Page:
After riding with Miss Snowflake

Several years ago we got the chance to be part of the Miss Snowflake Queen pageant, this is put on by the Wisconsin Snowmobile Association for young women. Each year a new young woman (16-21) is selected to represent the association at various events. Tyler's Backcountry Awareness recognizes how much work these young ladies put in by offering to spend time sharing our Western culture with our Midwest sledding family. It is a fun trip including some basics in managing avalanche terrain as well as a chance to see a part of the world many have not. The experience is always different while the former Miss Snowflake tags along with a couple of her friends. Chelsie Popp (2013-2013 Miss Snowflake) sent a few words about her experience. Here is what she had to say.

 

I have always enjoyed snowmobiling in the mountains and have been lucky enough to have numerous opportunities to ride out west over the years. I thought I knew all about riding in the mountains but I definitely got a reality check when I made my first trip to the Snowy Mountain Range in Wyoming to ride with Brian Lundstedt from Tyler’s Backcountry Awareness. This was a trip that was earned after my year as the Association of Wisconsin Snowmobile Clubs Miss Snowflake. I had no clue what I was in for on this trip. The knowledge gained was incredible. For starters, I knew a little bit about avalanche safety from a short version of Brian’s course but really wasn’t that educated. I think many people from the Midwest think the same way I had. I used to figure that I only go out west one time a year, what’s the likelihood that I would get caught in an avalanche. I, however, was very wrong in this thinking. The information obtained about avalanche safety was tremendous and I am now happy to say I own my own beacon, probe, and shovel. The skills I learned were also awesome. The key thing that stood out to me the most though is confidence, not only with riding skill but also with avalanche safety skills. It is important to be confident in what you are doing in order to be successful. You cannot improve as a rider if you don’t have confidence in yourself and this was stressed to me constantly by Brian. It is also important to be confident in your avalanche safety skills. No one ever knows when an avalanche is going to happen and it is vital that you are prepared and ready to act in case an avalanche were to occur. I was lucky enough to be able to come back out and ride over my spring break in 2016. On this trip, I was able to cross off another state to ride in off my bucket list as this time I was able to ride in Colorado. This again was an amazing trip where I got to hone in on the skills learned on my prior trip. I was also able to push beyond my comfort zone and accomplish things that I didn’t think I was capable of. Overall I learned the true meaning that life begins at the end of your comfort zone. Brian pushed me numerous times when I didn’t feel comfortable but overall that created an even greater experience. I am so grateful for the opportunity to ride out west and learn about the importance of avalanche safety. I now feel confident in using a beacon and what to do in case an avalanche were to occur. I can’t wait to buy my own mountain sled and make the big move to the mountains in the future.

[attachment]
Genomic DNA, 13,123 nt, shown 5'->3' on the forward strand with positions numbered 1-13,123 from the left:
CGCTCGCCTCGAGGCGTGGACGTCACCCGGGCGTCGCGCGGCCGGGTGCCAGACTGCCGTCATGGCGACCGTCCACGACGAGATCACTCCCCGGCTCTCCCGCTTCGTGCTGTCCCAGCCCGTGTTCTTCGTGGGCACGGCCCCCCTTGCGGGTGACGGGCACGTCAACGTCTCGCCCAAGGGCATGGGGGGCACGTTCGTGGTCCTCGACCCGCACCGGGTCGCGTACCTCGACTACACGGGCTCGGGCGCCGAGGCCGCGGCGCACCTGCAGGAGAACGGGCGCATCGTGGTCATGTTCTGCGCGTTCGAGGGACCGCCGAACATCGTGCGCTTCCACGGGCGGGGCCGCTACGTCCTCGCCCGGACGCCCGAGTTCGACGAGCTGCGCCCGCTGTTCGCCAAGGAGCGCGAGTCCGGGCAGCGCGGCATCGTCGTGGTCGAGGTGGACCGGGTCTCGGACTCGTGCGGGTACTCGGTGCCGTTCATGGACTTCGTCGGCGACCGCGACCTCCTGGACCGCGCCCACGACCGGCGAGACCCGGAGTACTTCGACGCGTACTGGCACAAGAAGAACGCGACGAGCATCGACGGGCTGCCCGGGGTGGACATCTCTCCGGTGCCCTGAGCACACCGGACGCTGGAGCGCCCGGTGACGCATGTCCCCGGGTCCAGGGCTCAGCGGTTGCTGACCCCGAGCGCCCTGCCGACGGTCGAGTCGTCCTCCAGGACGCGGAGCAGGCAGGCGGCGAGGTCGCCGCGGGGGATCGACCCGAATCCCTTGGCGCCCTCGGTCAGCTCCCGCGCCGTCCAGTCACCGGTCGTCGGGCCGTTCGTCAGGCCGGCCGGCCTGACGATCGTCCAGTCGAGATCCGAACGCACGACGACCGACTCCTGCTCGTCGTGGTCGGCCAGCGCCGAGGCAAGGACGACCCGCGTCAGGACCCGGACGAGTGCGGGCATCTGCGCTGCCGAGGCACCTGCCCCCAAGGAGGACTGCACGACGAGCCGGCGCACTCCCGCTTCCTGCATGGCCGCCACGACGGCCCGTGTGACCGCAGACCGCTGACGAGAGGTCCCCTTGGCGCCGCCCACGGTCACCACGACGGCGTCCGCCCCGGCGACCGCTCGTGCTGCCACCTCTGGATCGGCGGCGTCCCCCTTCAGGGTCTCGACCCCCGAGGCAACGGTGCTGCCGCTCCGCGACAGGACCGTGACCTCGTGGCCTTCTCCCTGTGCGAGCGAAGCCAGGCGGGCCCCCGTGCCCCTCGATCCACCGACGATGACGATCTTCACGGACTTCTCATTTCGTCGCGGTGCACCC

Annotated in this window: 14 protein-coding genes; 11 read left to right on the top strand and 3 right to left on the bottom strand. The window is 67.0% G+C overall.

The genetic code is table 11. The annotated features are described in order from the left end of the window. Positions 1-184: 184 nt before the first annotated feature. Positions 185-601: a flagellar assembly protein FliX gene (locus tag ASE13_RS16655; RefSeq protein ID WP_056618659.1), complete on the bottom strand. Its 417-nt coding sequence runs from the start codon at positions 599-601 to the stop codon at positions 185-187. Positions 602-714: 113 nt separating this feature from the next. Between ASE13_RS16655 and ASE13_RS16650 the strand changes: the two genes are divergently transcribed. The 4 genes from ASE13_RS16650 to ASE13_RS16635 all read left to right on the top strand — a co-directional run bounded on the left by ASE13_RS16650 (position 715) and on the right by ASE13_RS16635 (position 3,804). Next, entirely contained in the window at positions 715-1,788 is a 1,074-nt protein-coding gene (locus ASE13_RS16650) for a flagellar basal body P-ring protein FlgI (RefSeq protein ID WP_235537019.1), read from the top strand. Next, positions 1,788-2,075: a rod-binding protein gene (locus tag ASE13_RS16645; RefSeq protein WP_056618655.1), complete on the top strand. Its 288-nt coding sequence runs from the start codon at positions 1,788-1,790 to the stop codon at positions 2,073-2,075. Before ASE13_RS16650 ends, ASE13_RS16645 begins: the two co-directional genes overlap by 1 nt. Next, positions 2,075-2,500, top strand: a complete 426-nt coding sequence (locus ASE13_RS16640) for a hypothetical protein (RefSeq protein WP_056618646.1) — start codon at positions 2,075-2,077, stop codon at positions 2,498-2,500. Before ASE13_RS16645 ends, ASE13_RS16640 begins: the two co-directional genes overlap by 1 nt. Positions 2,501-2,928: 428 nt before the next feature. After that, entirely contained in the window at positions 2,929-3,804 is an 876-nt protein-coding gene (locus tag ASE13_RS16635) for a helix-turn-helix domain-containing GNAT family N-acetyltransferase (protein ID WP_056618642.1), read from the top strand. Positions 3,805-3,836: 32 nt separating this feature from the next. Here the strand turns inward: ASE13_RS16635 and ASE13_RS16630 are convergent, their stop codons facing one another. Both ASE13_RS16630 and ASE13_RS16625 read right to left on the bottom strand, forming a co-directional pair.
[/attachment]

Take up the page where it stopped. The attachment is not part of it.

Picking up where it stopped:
Every time we get the chance to work with a group like this, we take the time to get our visitors outfitted with the latest safety gear and then educate them on how to use it. With an equal focus on how to use the gear in a worst case scenario and how to avoid getting your group into these scenarios to start with, we are very thankful our sponsors set us up with the gear required for the trip.

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